Canada’s role in Iraq growing

November 16, 2016 by Stephen J. Thorne

kurd-fighter
A Peshmerga fighter holds a position in Northern Iraq.
Flickr U.S. Department of Defense
It’s looking more and more like Canada has exchanged its role in the air war in Iraq for a growing part in the ground war.

CBC confirmed this week what many had already surmised–Canadian troops tasked to advise Peshmerga fighters have taken preventative action against the enemy in Iraq.

While the government in Ottawa has insisted Canadian special forces only fire when fired upon, it seems their rules of engagement allow otherwise. Canadians have therefore shot at Islamic State extremists when they appear to pose an imminent threat to civilians and Kurdish allies.

Fulfilling an election promise, Prime Minister Justin Trudeau withdrew Canadian fighter aircraft from the bombing campaign in Iraq and Syria earlier this year, boosting the Forces’ logistical support, advisory and training roles instead.

Coalition aircraft fly in formation after receiving fuel from a Royal Canadian Air Force CC-150 Polaris while flying over Iraq during Operation IMPACT on June 16, 2016. Photo: Op Impact, DND KW05-2016-0078-043 ~ Des aéronefs de la coalition volent en formation après avoir été ravitaillés en vol par un appareil CC-150 Polaris de l’Aviation royale canadienne au¬¬ dessus de l’Irak, au cours de l’opération IMPACT, le 16 juin 2016. Photo : Op Impact, MDN KW05-2016-0078-043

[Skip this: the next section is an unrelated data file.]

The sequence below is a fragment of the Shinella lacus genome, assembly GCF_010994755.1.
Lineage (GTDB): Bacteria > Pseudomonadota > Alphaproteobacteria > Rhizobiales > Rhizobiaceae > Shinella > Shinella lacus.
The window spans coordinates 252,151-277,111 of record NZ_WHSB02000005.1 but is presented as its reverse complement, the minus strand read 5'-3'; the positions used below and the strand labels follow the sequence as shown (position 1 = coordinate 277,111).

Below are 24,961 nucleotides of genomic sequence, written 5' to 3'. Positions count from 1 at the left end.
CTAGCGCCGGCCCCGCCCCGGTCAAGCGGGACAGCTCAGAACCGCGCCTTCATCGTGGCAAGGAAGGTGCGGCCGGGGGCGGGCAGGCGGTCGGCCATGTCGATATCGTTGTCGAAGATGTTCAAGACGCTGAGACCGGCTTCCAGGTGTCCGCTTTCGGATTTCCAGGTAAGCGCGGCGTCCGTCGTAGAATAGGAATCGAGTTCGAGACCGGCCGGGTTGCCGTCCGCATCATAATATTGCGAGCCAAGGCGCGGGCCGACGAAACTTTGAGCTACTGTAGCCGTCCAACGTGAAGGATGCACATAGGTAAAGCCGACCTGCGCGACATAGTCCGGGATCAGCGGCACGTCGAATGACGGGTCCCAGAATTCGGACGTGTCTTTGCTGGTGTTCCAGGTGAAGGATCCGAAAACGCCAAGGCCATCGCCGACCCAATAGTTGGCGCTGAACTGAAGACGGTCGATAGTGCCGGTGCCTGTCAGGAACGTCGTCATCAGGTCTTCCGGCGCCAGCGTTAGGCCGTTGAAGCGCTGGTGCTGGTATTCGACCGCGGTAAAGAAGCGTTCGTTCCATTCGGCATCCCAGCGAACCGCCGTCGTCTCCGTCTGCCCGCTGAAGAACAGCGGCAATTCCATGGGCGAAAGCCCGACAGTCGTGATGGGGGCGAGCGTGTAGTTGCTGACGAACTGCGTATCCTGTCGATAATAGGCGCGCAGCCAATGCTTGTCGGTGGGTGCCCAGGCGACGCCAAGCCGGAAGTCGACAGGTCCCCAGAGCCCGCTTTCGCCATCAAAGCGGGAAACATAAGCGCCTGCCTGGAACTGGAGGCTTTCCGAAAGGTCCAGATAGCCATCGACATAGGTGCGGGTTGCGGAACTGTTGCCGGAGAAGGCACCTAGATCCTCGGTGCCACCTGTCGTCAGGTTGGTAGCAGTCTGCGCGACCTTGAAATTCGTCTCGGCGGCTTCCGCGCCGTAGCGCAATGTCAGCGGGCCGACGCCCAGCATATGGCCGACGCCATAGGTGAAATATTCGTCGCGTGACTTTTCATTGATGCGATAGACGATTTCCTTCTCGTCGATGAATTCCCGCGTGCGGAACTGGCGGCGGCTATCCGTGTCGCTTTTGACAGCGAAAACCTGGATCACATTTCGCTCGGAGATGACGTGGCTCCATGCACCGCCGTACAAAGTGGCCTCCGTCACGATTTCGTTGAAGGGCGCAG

Coalition aircraft fly in formation after receiving fuel from a Royal Canadian Air Force CC-150 Polaris while flying over Iraq during Operation IMPACT on June 16, 2016.
Photo: Op Impact, DND
While Trudeau insisted ground troops would not fight, the deputy commander of the special forces branch in Ottawa has acknowledged his troops have become increasingly involved in front-line skirmishes against ISIS.

“The mission has changed,” Brigadier-General Peter Dawe told the Toronto Star last month. “We are more engaged on the line. The risk has increased.”

There are about 200 Canadian special-forces soldiers operating in Iraq, often evacuating casualties from the front.

Lieutenant-Colonel Steven Hunter told CBC outside Mosul this week his troops have sometimes been the first to spot the enemy and, when it’s clear the Peshmerga can’t respond, the Canadians have shot first. In some cases, ISIS fighters were rallying behind trucks filled with explosives, readying for suicide attacks.

“Because they have demonstrated hostile intent, we’re able, through our rules of engagement, to use our own weapons systems to engage that kind of threat,” said Hunter, commanding the Canadian Special Operations Regiment.

Military leadership has said the fact Canadians are exposed to danger has encouraged trust between them and the Kurds they are tasked to train and advise –an experience not unlike the one Canadians had training members of the Afghan National Army. Robust rules of engagement only enhance the safety and security of the Canadians and those who accompany them.

Human Rights Watch has accused the Peshmerga of wantonly destroying Sunni villages. The Canadians have been asked to watch out for human-rights abuses, which would further require them to stay close to the front.

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